Of course, there are many more colors of roses to draw and paint as well. I personally love pink and yellow roses, even more so than the red ones. There is also the challenge of doing a white rose in color, as I’ve only done those in black and white.
A charcoal still life of a squash, with a quarter cut out and a wedge sliced off to reveal the rich flesh and seeds within. Vegetables are a popular subject for still life works, right up there with flowers. I did a little research into still lifes, and discovered this was an art category that women play a prominent role in, even back into Renaissance time.
The original is roughly 12 by 9 inches (23 cm by 31 cm, made in France), on 100% cotton paper, with a coat of fixative, and available. It is currently on display at El Amigo Restaurant in Crescent City, Florida. If you live outside the area, you can purchase the original through Daily PaintWorks and have it shipped to you. Prints are available at my Pixels store, and accessories and more styles of prints are at my RedBubble store.
I revisited the idea of charcoal still life drawings again, with my Apples 3 in charcoal being the one I like best (so far). Even more charcoal artwork is here, and I will continue to add more simply because I enjoy the medium so. I will also be doing more still life art, because there is just something classical about it that appeals to me – and on occasion, I even manage to bring in some produce from my attempts at gardening, including more squash.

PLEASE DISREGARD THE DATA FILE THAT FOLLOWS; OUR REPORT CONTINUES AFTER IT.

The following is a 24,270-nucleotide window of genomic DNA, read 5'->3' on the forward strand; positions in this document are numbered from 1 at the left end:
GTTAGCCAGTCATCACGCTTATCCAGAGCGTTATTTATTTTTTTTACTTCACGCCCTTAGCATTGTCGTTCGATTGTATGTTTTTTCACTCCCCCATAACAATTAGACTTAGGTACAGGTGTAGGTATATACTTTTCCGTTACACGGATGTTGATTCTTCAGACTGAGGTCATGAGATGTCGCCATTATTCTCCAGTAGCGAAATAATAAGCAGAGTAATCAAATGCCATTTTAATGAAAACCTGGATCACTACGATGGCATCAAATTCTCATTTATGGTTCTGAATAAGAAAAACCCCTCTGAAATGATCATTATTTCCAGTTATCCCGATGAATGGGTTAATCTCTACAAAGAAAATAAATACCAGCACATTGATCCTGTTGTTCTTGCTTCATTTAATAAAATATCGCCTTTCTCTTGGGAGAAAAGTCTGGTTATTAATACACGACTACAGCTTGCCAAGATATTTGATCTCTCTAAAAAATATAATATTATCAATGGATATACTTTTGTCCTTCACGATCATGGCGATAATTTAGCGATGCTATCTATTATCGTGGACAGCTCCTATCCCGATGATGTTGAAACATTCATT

This technically-a-drawing* of a pink rose was my first project using oil pastels on black canvas paper. It scanned nicely, but like oil paint, oil pastel just looks better in person. There is a quality to the work that neither camera nor scanner is able to convey, which is one reason I am announcing that this (along with Red Tulips and Electric Yellow Rose) are going to El Amigo Restaurant in Crescent City for local display later today. I should probably note that artwork on display is also for sale if anyone wishes to purchase the originals.
* I define a drawing as anything where the original surface is still visible, while a painting has the entire surface – whether paper or canvas – completely covered with the medium (watercolor, pastel, etc.)
Oil pastel notes